Top: Primate’s words of caution on linking the vestry representation issue with women as nominators and churchwardens, RCB Library MS 297/17.
Bottom: Appeals for ‘no prejudice created by the sex war of women’, in the Primate’s address, RCB Library MS 297/17.
After the primate had concluded his speech, Canon J.A.F. Gregg (then professor of Divinity at Trinity College Dublin and a canon of St Patrick’s cathedral, later to be Archbishop of Dublin) presented the petition, which at that point (on the first day of synod) bore the signatures of some ‘1,125 women members of the Church’ praying that the General Synod might be pleased to amend chapter III of the Constitution.
It was agreed at this point that the motion and debate would be postponed until the following day at 3.30pm when Mr Justice Madden [High Court Judge John Madden] who was ‘keenly interested’ in the issue would be available to participate.
When it came to the actual debate the following day, support for the petition had risen overnight to 1,140 signatures, including several clergy in support, one of whom was Gregg who in proposing the motion urged synod to put women on a ‘better legal footing’ by reflecting on changed times and that the role of women was, as he put it, ‘no longer as mild satellites for men as they might have been regarded 40 years ago …’. The Rt. Hon Justice Madden seconded the motion, drawing attention to the higher education of women, and urged synod to ‘loyally discharge the debt due to women’
Thereafter there were amusing but largely negative interventions revealing the difficulties of the more liberal–minded and progressive to move things forward. The Revd F.R. Montgomery Hitchcock DD warned synod that allowing women on vestries would open the floodgates to Roman Catholics and non–conformists. The bishop of Ossory, the Rt Revd John Henry Bernard warned ‘social disputes would increase further rather than diminish with women on the select vestries’, whilst his dismissive remarks about the risks of allowing them to be nominators (to chose clergy for a parish) received laughter.
When Captain R. Wade Thompson [barrister at law and lay representative for the diocese of Meath] argued that the New Testament was ‘not in favour of women’s involvement in the governing of the Church, Archbishop Crozier intervened to clarify there were ‘no select vestries in St Paul’s time’.
The progressive bishop of Cashel, the Rt. Revd Henry O’Hara, and who had tried (again unsuccessfully to raise the same matter some ten years before) appealed to his colleagues that the representation of women was ‘a matter of common justice’. He cited the example of his own diocese where ‘nearly half the parishes … did not have a sufficient number of men residents to constitute a vestry’. A last ditch effort to amend the motion to deal only with the vestry representation and leave the churchwarden and nominator issues for another time failed, and following a vote both this amendment and original motion were heavily defeated.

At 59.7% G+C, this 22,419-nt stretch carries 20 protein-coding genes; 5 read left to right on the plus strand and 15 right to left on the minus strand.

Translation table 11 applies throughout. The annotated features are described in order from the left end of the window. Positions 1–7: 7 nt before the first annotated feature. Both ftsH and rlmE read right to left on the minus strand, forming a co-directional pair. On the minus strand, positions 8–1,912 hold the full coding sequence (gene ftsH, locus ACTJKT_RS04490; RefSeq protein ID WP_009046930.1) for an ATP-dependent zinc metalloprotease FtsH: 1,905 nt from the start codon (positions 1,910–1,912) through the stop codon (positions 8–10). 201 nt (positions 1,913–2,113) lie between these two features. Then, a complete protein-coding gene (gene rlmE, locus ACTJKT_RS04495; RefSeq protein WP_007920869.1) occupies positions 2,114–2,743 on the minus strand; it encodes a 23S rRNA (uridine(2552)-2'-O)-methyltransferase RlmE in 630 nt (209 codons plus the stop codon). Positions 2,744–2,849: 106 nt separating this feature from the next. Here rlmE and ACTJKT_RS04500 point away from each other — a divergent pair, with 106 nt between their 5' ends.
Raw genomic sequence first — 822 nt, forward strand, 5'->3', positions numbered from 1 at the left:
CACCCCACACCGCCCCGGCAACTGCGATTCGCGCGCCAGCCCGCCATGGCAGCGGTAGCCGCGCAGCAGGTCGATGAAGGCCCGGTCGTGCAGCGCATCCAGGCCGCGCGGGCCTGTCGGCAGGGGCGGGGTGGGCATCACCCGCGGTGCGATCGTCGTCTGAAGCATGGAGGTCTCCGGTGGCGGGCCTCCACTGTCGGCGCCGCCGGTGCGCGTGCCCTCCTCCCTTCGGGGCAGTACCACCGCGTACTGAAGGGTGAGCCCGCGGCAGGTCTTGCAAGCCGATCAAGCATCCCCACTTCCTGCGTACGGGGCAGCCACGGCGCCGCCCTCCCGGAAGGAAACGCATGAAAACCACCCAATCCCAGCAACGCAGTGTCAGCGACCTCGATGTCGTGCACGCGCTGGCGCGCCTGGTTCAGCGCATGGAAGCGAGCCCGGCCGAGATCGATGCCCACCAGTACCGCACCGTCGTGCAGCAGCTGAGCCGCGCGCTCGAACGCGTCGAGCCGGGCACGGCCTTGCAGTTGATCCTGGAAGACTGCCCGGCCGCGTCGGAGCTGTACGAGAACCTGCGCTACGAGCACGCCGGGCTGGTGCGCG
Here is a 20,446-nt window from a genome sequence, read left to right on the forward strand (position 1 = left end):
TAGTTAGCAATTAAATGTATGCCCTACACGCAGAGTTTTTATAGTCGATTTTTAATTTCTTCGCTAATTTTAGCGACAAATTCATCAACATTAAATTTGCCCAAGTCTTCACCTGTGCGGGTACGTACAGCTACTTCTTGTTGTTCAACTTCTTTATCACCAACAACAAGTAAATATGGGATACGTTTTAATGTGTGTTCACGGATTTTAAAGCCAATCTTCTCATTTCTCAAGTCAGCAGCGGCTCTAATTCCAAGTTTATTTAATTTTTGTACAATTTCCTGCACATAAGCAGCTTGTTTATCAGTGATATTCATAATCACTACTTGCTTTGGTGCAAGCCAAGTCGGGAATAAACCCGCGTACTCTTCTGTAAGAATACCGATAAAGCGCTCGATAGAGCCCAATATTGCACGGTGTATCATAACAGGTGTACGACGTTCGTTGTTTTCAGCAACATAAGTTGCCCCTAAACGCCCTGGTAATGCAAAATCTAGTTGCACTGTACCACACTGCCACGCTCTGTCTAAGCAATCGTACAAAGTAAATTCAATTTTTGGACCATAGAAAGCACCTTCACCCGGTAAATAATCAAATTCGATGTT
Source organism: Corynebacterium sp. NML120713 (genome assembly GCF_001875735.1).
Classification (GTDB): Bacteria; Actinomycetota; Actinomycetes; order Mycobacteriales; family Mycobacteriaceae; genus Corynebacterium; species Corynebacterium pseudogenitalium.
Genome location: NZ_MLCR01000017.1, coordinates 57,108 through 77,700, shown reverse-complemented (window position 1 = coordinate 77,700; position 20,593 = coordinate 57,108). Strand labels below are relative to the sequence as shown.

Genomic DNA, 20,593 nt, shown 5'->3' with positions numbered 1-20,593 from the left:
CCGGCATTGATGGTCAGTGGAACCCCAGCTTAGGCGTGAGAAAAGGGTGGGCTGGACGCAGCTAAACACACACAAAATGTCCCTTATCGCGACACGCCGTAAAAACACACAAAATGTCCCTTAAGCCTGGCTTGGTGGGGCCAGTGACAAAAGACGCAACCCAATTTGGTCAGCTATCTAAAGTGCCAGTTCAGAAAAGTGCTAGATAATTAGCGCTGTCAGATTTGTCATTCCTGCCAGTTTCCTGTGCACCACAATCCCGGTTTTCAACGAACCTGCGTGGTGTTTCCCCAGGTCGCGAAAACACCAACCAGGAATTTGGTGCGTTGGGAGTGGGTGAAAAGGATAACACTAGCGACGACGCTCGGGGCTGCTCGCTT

In his annotated remarks (added to the volume after he had gummed in the press cuttings) Walsh revealed his own views on ‘the female franchise’ issue. He does not appear surprised that the motion was heavily defeated. Under the press cuttings he inserted these interesting reflections which sum up where matters stood: it had been opposed by both clergy and laymen in populous parishes where the balance of numbers on vestries was not an issue; clergy who might have been more willing to support the controversial motion appeared ‘afraid to show their colours’, and left the synod hall before the vote was taken; while the ‘chief supporters of the motion were clergy and laity representing parishes with only small populations’ where he emphasised with an underline ‘ladies’ – but not ‘suffragettes’ might be franchised
It would take a further six years before the Church of Ireland constitution was amended to allow women to be included on the register of vestrymen [sic]. Women were not permitted to serve as churchwardens and parochial nominators until the constitution was consolidated in 1947; whilst the terms ‘vestrymen’ and ‘synodsmen’ (as opposed to vestry and synod ‘member’) continued to be used to describe members of these representative bodies – irrespective of their gender – until 1960. Thanks to Archdeacon Walsh’s painstaking compilations of press cuttings we are enlightened on a whole range of issues about the nature of decision–making and modest pace of change within the central structures of the Church, 100 years ago.
At the local parish level, research which has been shared with us by Mary Williams who has used vestry minutes and other sources in Kill (Kill o’ the Grange) parish in Dublin demonstrates how gender issues played out in particular places, with her specific focus on the contributions to parish life of the eminent statistician William S Gosset and his wife Marjorie Gosset. The full text of an article produced for the parish magazine is available at this link.
For further information please contact:
Dr Susan Hood